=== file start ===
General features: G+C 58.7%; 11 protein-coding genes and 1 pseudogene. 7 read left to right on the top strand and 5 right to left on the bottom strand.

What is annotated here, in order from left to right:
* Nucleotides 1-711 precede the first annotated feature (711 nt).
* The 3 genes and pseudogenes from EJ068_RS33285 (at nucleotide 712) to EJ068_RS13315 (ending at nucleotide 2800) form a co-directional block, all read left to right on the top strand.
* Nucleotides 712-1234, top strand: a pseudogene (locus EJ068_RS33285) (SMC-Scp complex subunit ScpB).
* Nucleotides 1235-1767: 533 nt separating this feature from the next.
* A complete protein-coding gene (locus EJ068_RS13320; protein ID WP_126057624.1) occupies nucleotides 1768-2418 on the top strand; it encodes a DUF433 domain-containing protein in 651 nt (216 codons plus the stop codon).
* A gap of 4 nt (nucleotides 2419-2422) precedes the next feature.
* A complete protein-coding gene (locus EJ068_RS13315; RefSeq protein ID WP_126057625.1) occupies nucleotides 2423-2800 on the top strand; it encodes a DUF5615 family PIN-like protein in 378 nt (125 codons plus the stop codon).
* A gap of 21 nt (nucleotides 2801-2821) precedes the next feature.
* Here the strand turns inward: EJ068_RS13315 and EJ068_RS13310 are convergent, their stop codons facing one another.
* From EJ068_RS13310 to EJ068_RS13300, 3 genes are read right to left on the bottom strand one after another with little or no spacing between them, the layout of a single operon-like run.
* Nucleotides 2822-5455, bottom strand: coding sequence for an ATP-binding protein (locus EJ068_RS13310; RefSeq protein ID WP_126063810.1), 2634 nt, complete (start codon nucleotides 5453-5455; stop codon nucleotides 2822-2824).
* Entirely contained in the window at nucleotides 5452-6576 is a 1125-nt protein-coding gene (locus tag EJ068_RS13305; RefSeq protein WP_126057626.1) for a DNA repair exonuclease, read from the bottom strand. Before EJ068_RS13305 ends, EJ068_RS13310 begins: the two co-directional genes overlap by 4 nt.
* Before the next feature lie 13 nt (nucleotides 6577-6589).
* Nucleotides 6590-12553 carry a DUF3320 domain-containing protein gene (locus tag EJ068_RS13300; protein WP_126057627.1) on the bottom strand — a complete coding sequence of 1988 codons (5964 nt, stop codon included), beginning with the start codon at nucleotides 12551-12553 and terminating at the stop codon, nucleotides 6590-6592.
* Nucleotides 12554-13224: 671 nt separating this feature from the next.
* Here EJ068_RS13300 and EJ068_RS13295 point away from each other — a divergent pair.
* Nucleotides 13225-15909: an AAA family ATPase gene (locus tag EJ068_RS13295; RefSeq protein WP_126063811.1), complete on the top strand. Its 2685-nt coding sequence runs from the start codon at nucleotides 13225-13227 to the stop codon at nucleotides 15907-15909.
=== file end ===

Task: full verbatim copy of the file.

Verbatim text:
General features: G+C 58.7%; 11 protein-coding genes and 1 pseudogene. 7 read left to right on the top strand and 5 right to left on the bottom strand.

What is annotated here, in order from left to right:
* Nucleotides 1-711 precede the first annotated feature (711 nt).
* The 3 genes and pseudogenes from EJ068_RS33285 (at nucleotide 712) to EJ068_RS13315 (ending at nucleotide 2800) form a co-directional block, all read left to right on the top strand.
* Nucleotides 712-1234, top strand: a pseudogene (locus EJ068_RS33285) (SMC-Scp complex subunit ScpB).
* Nucleotides 1235-1767: 533 nt separating this feature from the next.
* A complete protein-coding gene (locus EJ068_RS13320; protein ID WP_126057624.1) occupies nucleotides 1768-2418 on the top strand; it encodes a DUF433 domain-containing protein in 651 nt (216 codons plus the stop codon).
* A gap of 4 nt (nucleotides 2419-2422) precedes the next feature.
* A complete protein-coding gene (locus EJ068_RS13315; RefSeq protein ID WP_126057625.1) occupies nucleotides 2423-2800 on the top strand; it encodes a DUF5615 family PIN-like protein in 378 nt (125 codons plus the stop codon).
* A gap of 21 nt (nucleotides 2801-2821) precedes the next feature.
* Here the strand turns inward: EJ068_RS13315 and EJ068_RS13310 are convergent, their stop codons facing one another.
* From EJ068_RS13310 to EJ068_RS13300, 3 genes are read right to left on the bottom strand one after another with little or no spacing between them, the layout of a single operon-like run.
* Nucleotides 2822-5455, bottom strand: coding sequence for an ATP-binding protein (locus EJ068_RS13310; RefSeq protein ID WP_126063810.1), 2634 nt, complete (start codon nucleotides 5453-5455; stop codon nucleotides 2822-2824).
* Entirely contained in the window at nucleotides 5452-6576 is a 1125-nt protein-coding gene (locus tag EJ068_RS13305; RefSeq protein WP_126057626.1) for a DNA repair exonuclease, read from the bottom strand. Before EJ068_RS13305 ends, EJ068_RS13310 begins: the two co-directional genes overlap by 4 nt.
* Before the next feature lie 13 nt (nucleotides 6577-6589).
* Nucleotides 6590-12553 carry a DUF3320 domain-containing protein gene (locus tag EJ068_RS13300; protein WP_126057627.1) on the bottom strand — a complete coding sequence of 1988 codons (5964 nt, stop codon included), beginning with the start codon at nucleotides 12551-12553 and terminating at the stop codon, nucleotides 6590-6592.
* Nucleotides 12554-13224: 671 nt separating this feature from the next.
* Here EJ068_RS13300 and EJ068_RS13295 point away from each other — a divergent pair.
* Nucleotides 13225-15909: an AAA family ATPase gene (locus tag EJ068_RS13295; RefSeq protein WP_126063811.1), complete on the top strand. Its 2685-nt coding sequence runs from the start codon at nucleotides 13225-13227 to the stop codon at nucleotides 15907-15909.